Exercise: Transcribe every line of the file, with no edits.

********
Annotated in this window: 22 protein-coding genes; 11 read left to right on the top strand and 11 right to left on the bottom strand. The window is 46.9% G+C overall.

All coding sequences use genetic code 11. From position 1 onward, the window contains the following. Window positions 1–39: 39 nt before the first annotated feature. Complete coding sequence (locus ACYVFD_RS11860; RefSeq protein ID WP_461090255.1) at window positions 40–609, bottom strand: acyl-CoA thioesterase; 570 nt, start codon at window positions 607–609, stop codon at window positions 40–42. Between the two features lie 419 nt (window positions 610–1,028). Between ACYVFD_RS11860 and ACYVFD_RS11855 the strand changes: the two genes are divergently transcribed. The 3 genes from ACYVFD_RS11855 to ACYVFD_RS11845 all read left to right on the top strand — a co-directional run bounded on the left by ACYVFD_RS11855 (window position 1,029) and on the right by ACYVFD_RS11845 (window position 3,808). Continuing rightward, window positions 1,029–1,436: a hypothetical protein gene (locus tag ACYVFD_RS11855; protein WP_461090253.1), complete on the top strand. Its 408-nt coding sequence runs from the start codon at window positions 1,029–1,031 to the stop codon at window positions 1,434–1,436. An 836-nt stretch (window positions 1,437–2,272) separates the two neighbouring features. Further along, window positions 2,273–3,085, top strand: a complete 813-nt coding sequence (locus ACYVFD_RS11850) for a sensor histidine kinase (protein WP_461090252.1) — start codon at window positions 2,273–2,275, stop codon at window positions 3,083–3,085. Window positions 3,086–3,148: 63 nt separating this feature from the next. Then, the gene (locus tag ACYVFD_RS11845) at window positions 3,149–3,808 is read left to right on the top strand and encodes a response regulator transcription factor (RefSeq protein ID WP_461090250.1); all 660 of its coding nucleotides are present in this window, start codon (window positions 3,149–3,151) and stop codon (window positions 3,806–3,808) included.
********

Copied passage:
Annotated in this window: 22 protein-coding genes; 11 read left to right on the top strand and 11 right to left on the bottom strand. The window is 46.9% G+C overall.

All coding sequences use genetic code 11. From position 1 onward, the window contains the following. Window positions 1–39: 39 nt before the first annotated feature. Complete coding sequence (locus ACYVFD_RS11860; RefSeq protein ID WP_461090255.1) at window positions 40–609, bottom strand: acyl-CoA thioesterase; 570 nt, start codon at window positions 607–609, stop codon at window positions 40–42. Between the two features lie 419 nt (window positions 610–1,028). Between ACYVFD_RS11860 and ACYVFD_RS11855 the strand changes: the two genes are divergently transcribed. The 3 genes from ACYVFD_RS11855 to ACYVFD_RS11845 all read left to right on the top strand — a co-directional run bounded on the left by ACYVFD_RS11855 (window position 1,029) and on the right by ACYVFD_RS11845 (window position 3,808). Continuing rightward, window positions 1,029–1,436: a hypothetical protein gene (locus tag ACYVFD_RS11855; protein WP_461090253.1), complete on the top strand. Its 408-nt coding sequence runs from the start codon at window positions 1,029–1,031 to the stop codon at window positions 1,434–1,436. An 836-nt stretch (window positions 1,437–2,272) separates the two neighbouring features. Further along, window positions 2,273–3,085, top strand: a complete 813-nt coding sequence (locus ACYVFD_RS11850) for a sensor histidine kinase (protein WP_461090252.1) — start codon at window positions 2,273–2,275, stop codon at window positions 3,083–3,085. Window positions 3,086–3,148: 63 nt separating this feature from the next. Then, the gene (locus tag ACYVFD_RS11845) at window positions 3,149–3,808 is read left to right on the top strand and encodes a response regulator transcription factor (RefSeq protein ID WP_461090250.1); all 660 of its coding nucleotides are present in this window, start codon (window positions 3,149–3,151) and stop codon (window positions 3,806–3,808) included.